Friday, November 29, 2019

Tracked Assault Vehicle by Past Nastification

If you’re still shaking your head about the extra stupid Tread Ripper in 2013’s GI Joe Retaliation, this vehicle will either make your head shake more furiously, or stop shaking it all together.

If it frustrates you that Midwood Brands LLC can make something similar to -but better than- Hasbro’s Tread Ripper, then shake that head a little faster.  But if it makes you happy to see a basically unheard of company outperform Hasbro, then stop shaking that head, because the Tracked Assault Vehicle (TAV) is a good cheap toy.

Does Midwood Brands LLC design the products it sells, or just import them from China?  I have no idea, but I’ll be generous and approach this review as if they design the toys. 

Midwood Brands LLC is a toy supplier for Family Dollar, and is the maker of the “Imitation Vamp” and “Heroes Playset Fortress” from the last few years.  Technically, there isn’t even a name for the TAV, as it’s simply included in a “Military Vehicle Set 2pk”.  The other vehicle, if you’re curious, is a narrow-framed dune buggy (also technically unnamed).  I’ve referred to Family Dollar’s 1:18 vehicles as “GI Joe knock-offs” before in my reviews a  But now that Hasbro doesn’t even have GI Joe product on store shelves, it’s more like Midwood Brands LLC is a juvenile trying to hold down the fort while Hasbro is out binge drinking.  That’s bad parenting, Hasbro. 

The TAV takes the Tread Ripper’s concept of having a driver cradled between two treads, but does it right.  The Tread Ripper has a more-or-less exposed driver’s seat in a strange position with a roll cage.   The TAV has the driver’s seat more centrally located and protected by a closing armored canopy (there isn’t any clear plastic to represent ballistic glass, but I’m willing to see it as an “imagination choice”).  Whereas the Tread Ripper driver could have a grenade easily lobbed at his/her feet, the driver of the TAV is as snug as a bug in a rug.

The overall bodylines are angular and triangular, with crisp detail.  There’s even a slight texture on the body, which is intentionally missing from some of the panels.  It’s a great attention to detail.  The TAV looks like something that a SWAT team would use to get into a fortified position inside of a city or other close-quarters environments.  Its design is compact but durable.  The front of the vehicle features an angled breaching blade, like an upside-down cattle plow from a train.  There is a very well detailed rotating/elevating machine gun mounted behind the canopy.  The strangest design element is an oversized paddle wheel along the centerline of the rear of the vehicle.  What would it do that two treads already couldn’t?  I have no idea, but I’m not opposed to its inclusion in the design- it rolls on the ground with the “hidden” wheels under the treads.  The TAV looks like a larger version of the real world Badger, which itself appears to have drawn on the look of the ’83 HISS tank.  Art imitates life imitates art?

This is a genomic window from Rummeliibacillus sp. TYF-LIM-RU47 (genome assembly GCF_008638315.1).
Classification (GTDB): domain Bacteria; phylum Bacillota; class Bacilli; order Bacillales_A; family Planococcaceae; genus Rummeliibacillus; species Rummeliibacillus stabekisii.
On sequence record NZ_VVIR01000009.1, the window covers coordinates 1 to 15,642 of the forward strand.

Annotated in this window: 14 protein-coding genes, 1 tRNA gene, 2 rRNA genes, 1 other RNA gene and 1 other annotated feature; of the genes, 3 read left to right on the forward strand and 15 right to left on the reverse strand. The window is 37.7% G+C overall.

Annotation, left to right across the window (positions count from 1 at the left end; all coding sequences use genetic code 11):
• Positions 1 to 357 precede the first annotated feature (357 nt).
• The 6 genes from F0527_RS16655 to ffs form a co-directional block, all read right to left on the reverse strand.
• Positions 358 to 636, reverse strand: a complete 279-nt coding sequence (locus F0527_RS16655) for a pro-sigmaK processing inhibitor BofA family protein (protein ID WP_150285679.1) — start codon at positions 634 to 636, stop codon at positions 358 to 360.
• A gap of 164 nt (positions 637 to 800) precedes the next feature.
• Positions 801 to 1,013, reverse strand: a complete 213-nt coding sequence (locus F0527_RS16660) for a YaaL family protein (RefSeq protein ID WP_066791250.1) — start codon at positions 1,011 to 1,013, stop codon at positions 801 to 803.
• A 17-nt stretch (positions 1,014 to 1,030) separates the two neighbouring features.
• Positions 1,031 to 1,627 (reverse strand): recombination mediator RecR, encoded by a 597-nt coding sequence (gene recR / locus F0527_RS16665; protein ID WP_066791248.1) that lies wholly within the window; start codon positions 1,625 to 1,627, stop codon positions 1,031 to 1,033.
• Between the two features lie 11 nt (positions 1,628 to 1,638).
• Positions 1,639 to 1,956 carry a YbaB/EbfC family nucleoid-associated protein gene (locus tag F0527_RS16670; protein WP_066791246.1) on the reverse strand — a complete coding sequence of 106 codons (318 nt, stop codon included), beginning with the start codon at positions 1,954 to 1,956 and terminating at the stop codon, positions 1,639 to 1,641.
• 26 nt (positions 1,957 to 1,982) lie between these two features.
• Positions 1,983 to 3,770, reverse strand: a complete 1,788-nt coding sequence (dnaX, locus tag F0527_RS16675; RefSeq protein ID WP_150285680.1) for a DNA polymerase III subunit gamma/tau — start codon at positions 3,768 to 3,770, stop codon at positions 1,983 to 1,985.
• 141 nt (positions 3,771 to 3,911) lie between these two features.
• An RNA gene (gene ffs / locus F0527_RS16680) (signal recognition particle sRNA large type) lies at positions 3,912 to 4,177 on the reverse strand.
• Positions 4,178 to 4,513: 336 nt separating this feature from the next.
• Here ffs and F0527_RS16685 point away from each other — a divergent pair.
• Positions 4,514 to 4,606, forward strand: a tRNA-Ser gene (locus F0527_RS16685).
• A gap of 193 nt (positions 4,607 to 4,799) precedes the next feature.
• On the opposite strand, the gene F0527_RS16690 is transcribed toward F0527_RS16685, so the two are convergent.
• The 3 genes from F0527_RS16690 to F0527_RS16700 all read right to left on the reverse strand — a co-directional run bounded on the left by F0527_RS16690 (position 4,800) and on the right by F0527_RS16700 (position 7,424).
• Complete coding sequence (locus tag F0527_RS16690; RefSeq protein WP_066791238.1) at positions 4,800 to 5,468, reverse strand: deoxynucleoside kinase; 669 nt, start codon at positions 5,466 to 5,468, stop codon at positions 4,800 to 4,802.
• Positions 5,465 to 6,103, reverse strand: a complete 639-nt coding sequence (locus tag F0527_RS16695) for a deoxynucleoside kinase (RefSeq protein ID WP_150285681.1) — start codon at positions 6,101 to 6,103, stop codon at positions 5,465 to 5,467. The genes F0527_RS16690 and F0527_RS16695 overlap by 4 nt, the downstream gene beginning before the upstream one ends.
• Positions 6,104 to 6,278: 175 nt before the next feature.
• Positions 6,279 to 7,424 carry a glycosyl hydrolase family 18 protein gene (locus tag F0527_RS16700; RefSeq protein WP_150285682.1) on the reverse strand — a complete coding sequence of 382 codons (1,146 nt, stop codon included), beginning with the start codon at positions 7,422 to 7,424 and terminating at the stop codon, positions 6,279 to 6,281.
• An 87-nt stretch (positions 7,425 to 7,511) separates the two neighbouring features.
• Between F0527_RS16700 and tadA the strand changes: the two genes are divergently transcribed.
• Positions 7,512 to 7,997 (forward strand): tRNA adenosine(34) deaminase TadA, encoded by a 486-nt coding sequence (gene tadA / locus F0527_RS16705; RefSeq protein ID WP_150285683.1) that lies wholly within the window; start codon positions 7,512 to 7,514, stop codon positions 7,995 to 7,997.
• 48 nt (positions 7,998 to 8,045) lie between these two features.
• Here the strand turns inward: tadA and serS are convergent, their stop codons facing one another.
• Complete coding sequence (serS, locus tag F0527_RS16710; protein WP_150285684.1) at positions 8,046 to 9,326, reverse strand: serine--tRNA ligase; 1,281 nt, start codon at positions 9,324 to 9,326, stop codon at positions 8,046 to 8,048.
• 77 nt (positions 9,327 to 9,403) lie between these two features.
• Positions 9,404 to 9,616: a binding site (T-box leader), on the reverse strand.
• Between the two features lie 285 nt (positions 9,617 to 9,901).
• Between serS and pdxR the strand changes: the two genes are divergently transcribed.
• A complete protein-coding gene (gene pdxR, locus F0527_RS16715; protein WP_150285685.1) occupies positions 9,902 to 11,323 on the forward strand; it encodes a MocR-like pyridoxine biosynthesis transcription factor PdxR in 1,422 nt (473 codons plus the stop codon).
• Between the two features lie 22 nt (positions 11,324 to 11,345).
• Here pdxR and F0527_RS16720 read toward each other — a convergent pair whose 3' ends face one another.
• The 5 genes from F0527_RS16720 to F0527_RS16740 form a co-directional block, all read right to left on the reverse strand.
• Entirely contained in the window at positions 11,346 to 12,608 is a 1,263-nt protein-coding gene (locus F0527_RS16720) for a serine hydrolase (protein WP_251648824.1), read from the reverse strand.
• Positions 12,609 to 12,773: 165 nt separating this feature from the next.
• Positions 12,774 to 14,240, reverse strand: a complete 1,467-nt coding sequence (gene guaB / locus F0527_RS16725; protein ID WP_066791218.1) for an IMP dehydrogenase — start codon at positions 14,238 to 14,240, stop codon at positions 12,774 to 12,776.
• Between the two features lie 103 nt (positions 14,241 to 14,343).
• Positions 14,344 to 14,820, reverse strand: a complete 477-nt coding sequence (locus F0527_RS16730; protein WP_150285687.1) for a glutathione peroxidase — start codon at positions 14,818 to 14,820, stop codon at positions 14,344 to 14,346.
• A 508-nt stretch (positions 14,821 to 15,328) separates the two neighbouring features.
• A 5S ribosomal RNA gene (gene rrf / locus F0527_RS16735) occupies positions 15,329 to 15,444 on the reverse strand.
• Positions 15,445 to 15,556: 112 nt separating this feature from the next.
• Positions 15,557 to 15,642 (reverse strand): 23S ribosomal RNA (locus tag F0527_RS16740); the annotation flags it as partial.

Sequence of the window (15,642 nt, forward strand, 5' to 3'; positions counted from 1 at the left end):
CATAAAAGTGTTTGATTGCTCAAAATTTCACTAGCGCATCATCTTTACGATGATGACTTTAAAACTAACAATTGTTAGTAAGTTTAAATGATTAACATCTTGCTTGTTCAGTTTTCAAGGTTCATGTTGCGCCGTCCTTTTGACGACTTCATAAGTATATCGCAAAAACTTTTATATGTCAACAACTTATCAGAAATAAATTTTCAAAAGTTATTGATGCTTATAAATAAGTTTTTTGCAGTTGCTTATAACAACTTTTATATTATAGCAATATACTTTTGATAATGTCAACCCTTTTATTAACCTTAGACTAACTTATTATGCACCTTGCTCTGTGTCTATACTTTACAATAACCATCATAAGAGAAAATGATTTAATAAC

Given the discount toy nature of the TAV, the plastic of the body is beefier than you might expect it to be.  The “technical details” on the paper stickers are nonsensical and there’s not much detail inside of the canopy.  The treads, of course, don’t actually move, but have the above-mentioned rolling wheels on the bottom.  This vehicle could very easily have been a one-piece shell, like Hasbro’s Cobra RAT, but it’s made of multiple pieces interlocked and screwed together.  Much better construction than I would have expected.  Full shame-filled disclosure:  I like the RAT.

The tan and black color scheme is a good starting point.  I could see customizers decking it out in Cobra blue/black or Joe olive drab, and maybe adding some “glass” to the canopy.

The TAV is probably a $3.00 vehicle, as the entire set sells for $8.00 (which includes the TAV, the narrow-framed dune buggy, a throw-it-in-the-trash action figure, and several oversized weapons).  At its price point, the TAV easily outshines Hasbro’s Tread Ripper.

The Tread Ripper looks like something a seven year old designed and a Hasbro executive somehow approved.  I’m aware that given the Tread Ripper’s movie origin, it may have been thought up in Hollywood instead of Rhode Island, but it’s still a ridiculous design.  The TAV, even with its paddle wheel, looks like a toy version of a plausible specialized real world vehicle.  Unlike the Tread Ripper, it’s also fun.


  1. Seems to me more a Cobra Ice Cutter rip-off with non-rotating treads than the Tread Ripper. Maybe a mix of both.

  2. Past NastificationDecember 2, 2019 at 1:20 AM

    You are absolutely correct.

    I wasn't aware of that vehicle and had to google it. So, that kind of throws out the entire basis of my review.

    Now that I'm aware of the Cobra Ice Cutter, it's hard to NOT view the TAV as a blatant rip-off. And from the images of seen of the CIC, the TAV looks to be the cheaper of the two vehicles.

    Oh, well...